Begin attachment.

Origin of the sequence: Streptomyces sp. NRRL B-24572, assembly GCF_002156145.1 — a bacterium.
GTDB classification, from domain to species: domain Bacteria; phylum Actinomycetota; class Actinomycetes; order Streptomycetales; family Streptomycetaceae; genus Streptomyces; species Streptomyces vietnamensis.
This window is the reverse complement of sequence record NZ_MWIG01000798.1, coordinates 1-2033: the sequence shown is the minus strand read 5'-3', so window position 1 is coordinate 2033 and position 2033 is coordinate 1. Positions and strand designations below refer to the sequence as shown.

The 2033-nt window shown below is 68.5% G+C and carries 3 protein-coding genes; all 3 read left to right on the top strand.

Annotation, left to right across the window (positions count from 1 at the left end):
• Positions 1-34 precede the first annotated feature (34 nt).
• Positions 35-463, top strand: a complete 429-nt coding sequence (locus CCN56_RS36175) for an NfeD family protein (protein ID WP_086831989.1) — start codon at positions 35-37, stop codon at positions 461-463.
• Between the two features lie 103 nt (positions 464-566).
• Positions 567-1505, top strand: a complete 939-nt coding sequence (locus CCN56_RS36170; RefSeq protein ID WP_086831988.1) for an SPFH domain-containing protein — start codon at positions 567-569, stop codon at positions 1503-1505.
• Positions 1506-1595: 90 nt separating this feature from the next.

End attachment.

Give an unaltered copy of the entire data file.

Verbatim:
Origin of the sequence: Streptomyces sp. NRRL B-24572, assembly GCF_002156145.1 — a bacterium.
GTDB classification, from domain to species: domain Bacteria; phylum Actinomycetota; class Actinomycetes; order Streptomycetales; family Streptomycetaceae; genus Streptomyces; species Streptomyces vietnamensis.
This window is the reverse complement of sequence record NZ_MWIG01000798.1, coordinates 1-2033: the sequence shown is the minus strand read 5'-3', so window position 1 is coordinate 2033 and position 2033 is coordinate 1. Positions and strand designations below refer to the sequence as shown.

The 2033-nt window shown below is 68.5% G+C and carries 3 protein-coding genes; all 3 read left to right on the top strand.

Annotation, left to right across the window (positions count from 1 at the left end):
• Positions 1-34 precede the first annotated feature (34 nt).
• Positions 35-463, top strand: a complete 429-nt coding sequence (locus CCN56_RS36175) for an NfeD family protein (protein ID WP_086831989.1) — start codon at positions 35-37, stop codon at positions 461-463.
• Between the two features lie 103 nt (positions 464-566).
• Positions 567-1505, top strand: a complete 939-nt coding sequence (locus CCN56_RS36170; RefSeq protein ID WP_086831988.1) for an SPFH domain-containing protein — start codon at positions 567-569, stop codon at positions 1503-1505.
• Positions 1506-1595: 90 nt separating this feature from the next.